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In JavaScript, how can I declare optional function parameters? [duplicate]


Is it possible to declare a default parameter such as

function myFunc( a, b=0)
  // b is my optional parameter

in JavaScript?

Asked by Uttam Dutta

Solution #1

This is now part of the language with ES6:

function myFunc(a, b = 0) {
   // function body

Please bear in mind that ES6 simply tests values for undefined, not for truthiness (so only real undefined values get the default value – falsy values like null will not default).

With ES5:

function myFunc(a,b) {
  b = b || 0;

  // b will be set either to b or to 0.

As long as all of the values you explicitly provide in are true, this will work. Null, undefined, 0, false, and ” are examples of values that are not truthy, according to MiniGod’s comment.

It’s rather usual for JavaScript libraries to perform a number of tests on optional arguments before the function begins.

Answered by Tigraine

Solution #2

This is doable with ES6 in exactly the way you’ve stated; the documentation contains a thorough discussion.

In JavaScript, default parameters can be implemented in one of two ways:

function myfunc(a, b)
    // use this if you specifically want to know if b was passed
    if (b === undefined) {
        // b was not passed
    // use this if you know that a truthy value comparison will be enough
    if (b) {
        // b was passed and has truthy value
    } else {
        // b was not passed or has falsy value
    // use this to set b to a default value (using truthy comparison)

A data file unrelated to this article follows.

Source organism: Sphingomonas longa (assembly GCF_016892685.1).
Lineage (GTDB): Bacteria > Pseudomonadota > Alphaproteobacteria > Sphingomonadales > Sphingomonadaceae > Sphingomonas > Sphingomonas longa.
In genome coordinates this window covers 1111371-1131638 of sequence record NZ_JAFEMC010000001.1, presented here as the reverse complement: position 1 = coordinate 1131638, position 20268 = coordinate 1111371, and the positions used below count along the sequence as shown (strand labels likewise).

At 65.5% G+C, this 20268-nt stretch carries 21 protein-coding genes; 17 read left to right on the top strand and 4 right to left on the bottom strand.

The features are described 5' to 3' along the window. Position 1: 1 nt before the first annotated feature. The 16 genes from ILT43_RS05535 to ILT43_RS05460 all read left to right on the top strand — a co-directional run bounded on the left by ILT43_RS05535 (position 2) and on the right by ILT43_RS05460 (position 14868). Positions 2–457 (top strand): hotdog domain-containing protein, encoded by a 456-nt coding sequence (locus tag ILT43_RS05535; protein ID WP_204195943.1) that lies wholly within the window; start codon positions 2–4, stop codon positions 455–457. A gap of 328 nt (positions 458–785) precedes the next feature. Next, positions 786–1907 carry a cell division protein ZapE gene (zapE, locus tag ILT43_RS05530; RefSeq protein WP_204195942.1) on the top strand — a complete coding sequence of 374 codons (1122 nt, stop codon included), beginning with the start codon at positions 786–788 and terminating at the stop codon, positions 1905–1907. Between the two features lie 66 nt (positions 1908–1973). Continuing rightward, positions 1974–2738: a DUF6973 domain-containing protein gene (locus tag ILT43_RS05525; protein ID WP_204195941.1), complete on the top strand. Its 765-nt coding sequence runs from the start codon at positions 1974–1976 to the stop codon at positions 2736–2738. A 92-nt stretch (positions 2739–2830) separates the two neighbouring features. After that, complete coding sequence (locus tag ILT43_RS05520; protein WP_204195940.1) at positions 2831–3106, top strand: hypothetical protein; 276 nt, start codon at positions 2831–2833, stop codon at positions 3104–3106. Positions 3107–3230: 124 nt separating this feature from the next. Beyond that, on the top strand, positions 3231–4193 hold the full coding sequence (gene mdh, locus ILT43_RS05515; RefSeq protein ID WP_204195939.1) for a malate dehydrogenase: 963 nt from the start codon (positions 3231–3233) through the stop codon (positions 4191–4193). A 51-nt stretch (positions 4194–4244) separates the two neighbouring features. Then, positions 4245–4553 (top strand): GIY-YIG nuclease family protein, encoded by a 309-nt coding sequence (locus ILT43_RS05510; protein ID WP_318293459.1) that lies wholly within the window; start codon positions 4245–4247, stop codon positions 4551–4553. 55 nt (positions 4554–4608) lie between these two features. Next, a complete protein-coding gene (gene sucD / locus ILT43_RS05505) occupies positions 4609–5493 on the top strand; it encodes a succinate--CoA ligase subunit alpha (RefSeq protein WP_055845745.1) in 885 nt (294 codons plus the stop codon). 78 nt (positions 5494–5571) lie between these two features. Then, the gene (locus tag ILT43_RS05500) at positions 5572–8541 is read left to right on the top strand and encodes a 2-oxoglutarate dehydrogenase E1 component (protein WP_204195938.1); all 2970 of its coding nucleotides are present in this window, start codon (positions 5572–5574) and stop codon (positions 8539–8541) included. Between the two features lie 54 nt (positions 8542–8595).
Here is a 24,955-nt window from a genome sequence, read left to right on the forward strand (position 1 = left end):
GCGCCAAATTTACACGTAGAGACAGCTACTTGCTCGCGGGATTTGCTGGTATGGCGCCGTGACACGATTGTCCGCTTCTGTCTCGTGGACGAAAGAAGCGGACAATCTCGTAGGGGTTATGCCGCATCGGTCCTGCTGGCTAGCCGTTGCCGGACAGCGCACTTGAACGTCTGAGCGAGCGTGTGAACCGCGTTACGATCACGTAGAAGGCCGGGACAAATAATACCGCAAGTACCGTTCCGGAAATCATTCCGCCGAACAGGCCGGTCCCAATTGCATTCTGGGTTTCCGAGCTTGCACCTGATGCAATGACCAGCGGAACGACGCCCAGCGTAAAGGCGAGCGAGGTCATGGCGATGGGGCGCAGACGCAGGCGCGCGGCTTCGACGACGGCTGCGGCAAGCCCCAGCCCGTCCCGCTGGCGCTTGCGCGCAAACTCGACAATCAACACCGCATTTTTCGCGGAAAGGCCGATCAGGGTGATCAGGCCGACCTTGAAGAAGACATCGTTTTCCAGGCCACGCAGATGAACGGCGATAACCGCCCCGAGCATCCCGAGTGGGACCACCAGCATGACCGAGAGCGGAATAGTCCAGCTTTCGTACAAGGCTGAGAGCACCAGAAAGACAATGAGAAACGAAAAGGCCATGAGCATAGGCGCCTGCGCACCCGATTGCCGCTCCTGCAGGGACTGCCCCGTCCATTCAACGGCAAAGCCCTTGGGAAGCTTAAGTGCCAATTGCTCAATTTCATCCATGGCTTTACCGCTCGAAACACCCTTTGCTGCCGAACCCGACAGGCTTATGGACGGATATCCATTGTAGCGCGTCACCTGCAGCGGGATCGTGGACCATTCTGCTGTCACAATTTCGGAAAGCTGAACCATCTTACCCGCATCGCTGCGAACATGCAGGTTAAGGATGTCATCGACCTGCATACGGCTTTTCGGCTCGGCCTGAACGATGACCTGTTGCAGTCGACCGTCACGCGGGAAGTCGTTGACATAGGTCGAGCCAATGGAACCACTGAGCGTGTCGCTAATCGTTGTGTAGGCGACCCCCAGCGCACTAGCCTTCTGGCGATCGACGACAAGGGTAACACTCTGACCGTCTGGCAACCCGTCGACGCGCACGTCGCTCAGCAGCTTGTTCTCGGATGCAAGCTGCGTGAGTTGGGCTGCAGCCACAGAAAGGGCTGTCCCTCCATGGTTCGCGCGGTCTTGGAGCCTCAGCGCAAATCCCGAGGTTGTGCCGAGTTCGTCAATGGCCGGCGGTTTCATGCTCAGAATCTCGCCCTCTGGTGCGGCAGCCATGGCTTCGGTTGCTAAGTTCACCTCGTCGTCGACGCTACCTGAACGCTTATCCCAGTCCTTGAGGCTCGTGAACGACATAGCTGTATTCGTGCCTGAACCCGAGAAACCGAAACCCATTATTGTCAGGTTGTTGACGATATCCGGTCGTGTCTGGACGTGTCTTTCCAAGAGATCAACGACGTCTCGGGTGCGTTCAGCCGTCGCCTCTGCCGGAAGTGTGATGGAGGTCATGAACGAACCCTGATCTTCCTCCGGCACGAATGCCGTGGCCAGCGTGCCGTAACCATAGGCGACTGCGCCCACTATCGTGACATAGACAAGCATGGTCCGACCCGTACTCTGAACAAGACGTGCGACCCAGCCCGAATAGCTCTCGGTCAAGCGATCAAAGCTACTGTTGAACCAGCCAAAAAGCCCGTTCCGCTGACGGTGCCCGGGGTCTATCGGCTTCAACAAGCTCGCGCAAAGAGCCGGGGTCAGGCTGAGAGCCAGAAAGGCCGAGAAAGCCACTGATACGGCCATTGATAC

b = b || "default value";

If b either doesn’t exist or is false, the expression b || “default value” evaluates the value AND presence of b and returns the value of “default value.”

Alternative declaration:

function myfunc(a)
    var b;

    // use this to determine whether b was passed or not
    if (arguments.length == 1) {
        // b was not passed
    } else {
        b = arguments[1]; // take second argument

Inside the function, there is a special “array” argument that holds all of the parameters from index 0 to N – 1. (where N is the number of arguments passed).

This is sometimes used to accommodate an unknown number of optional parameters (of the same type); nonetheless, it is preferable to state the expected arguments!

Despite the fact that undefined is no longer readable in ES5, some browsers are known to ignore this. If you’re concerned about this, there are two options available to you:

b === void 0;
typeof b === 'undefined'; // also works for undeclared variables

Answered by Ja͢ck

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